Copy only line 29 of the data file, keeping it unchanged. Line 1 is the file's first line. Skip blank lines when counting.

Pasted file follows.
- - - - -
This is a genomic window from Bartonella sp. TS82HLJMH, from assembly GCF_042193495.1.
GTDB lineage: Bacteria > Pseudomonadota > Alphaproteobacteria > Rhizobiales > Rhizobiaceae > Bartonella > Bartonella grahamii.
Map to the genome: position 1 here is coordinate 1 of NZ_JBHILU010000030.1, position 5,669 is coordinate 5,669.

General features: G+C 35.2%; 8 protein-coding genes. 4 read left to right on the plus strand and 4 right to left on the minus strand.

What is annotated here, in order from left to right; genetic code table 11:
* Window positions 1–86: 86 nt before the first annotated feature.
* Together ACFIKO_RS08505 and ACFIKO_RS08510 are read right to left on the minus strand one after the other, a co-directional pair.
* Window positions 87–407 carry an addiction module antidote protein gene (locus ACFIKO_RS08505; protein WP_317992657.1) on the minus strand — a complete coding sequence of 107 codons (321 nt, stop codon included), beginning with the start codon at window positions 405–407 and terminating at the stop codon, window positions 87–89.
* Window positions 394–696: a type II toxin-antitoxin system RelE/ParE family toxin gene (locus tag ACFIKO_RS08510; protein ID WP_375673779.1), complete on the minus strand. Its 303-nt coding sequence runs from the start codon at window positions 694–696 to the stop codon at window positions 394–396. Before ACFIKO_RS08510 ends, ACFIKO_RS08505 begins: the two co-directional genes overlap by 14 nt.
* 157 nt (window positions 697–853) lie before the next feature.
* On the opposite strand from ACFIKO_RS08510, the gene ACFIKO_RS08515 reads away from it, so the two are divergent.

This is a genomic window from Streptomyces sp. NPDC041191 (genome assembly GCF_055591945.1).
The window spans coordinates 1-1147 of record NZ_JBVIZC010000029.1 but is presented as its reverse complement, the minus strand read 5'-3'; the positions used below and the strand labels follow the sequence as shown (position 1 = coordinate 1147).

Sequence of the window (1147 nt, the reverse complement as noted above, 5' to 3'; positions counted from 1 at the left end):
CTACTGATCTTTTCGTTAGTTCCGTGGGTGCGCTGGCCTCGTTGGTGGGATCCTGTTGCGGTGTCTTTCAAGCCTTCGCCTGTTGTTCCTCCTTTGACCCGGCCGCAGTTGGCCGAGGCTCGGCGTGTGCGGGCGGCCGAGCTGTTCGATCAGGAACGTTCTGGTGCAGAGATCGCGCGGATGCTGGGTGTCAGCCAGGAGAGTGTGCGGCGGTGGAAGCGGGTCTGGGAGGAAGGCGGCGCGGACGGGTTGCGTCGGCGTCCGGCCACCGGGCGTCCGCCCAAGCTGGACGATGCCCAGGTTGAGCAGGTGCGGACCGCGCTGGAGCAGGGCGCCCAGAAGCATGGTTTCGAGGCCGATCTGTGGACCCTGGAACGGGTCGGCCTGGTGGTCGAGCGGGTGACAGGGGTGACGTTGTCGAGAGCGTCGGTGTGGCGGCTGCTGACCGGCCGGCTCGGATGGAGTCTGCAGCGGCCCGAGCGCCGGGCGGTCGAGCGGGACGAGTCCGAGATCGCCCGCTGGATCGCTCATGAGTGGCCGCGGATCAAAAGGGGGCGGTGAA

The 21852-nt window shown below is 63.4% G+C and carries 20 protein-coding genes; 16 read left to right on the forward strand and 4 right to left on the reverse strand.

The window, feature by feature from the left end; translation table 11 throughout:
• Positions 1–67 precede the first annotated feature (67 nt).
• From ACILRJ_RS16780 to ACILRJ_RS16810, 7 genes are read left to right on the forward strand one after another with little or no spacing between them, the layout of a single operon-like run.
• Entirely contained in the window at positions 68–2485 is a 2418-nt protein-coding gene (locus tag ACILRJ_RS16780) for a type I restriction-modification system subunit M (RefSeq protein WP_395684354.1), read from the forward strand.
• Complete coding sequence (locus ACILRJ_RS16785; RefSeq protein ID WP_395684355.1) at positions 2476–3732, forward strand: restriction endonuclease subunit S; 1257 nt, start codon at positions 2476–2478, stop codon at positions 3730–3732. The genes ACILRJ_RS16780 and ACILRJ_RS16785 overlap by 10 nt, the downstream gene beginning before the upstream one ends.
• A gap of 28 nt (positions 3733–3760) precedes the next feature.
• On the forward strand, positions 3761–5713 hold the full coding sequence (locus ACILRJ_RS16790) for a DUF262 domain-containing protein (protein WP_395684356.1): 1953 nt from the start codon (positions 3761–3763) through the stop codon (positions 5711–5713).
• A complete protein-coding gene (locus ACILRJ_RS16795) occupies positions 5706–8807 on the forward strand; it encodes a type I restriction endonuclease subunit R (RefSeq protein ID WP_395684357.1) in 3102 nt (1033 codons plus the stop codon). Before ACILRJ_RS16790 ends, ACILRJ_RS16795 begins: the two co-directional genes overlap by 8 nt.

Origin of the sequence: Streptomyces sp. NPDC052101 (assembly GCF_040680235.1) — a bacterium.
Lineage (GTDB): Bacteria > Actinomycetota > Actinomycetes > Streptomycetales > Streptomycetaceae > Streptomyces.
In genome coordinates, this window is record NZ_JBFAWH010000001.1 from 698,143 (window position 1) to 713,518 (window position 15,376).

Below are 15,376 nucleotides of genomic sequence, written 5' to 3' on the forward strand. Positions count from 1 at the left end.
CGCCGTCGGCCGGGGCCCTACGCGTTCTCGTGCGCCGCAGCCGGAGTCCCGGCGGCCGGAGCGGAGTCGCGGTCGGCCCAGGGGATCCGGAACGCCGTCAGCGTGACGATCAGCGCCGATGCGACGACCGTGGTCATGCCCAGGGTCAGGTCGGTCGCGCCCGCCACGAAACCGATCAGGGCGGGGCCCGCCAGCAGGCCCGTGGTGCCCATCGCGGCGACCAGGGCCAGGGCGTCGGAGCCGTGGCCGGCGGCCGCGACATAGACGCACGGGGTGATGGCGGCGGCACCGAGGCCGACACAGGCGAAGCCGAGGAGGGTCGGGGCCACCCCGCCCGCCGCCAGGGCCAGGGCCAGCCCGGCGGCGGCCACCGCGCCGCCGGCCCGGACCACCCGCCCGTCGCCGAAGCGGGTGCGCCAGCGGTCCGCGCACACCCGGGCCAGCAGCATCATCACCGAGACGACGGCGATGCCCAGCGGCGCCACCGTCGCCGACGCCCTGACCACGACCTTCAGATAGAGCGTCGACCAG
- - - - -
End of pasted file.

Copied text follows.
CGCCGTCGGCCGGGGCCCTACGCGTTCTCGTGCGCCGCAGCCGGAGTCCCGGCGGCCGGAGCGGAGTCGCGGTCGGCCCAGGGGATCCGGAACGCCGTCAGCGTGACGATCAGCGCCGATGCGACGACCGTGGTCATGCCCAGGGTCAGGTCGGTCGCGCCCGCCACGAAACCGATCAGGGCGGGGCCCGCCAGCAGGCCCGTGGTGCCCATCGCGGCGACCAGGGCCAGGGCGTCGGAGCCGTGGCCGGCGGCCGCGACATAGACGCACGGGGTGATGGCGGCGGCACCGAGGCCGACACAGGCGAAGCCGAGGAGGGTCGGGGCCACCCCGCCCGCCGCCAGGGCCAGGGCCAGCCCGGCGGCGGCCACCGCGCCGCCGGCCCGGACCACCCGCCCGTCGCCGAAGCGGGTGCGCCAGCGGTCCGCGCACACCCGGGCCAGCAGCATCATCACCGAGACGACGGCGATGCCCAGCGGCGCCACCGTCGCCGACGCCCTGACCACGACCTTCAGATAGAGCGTCGACCAG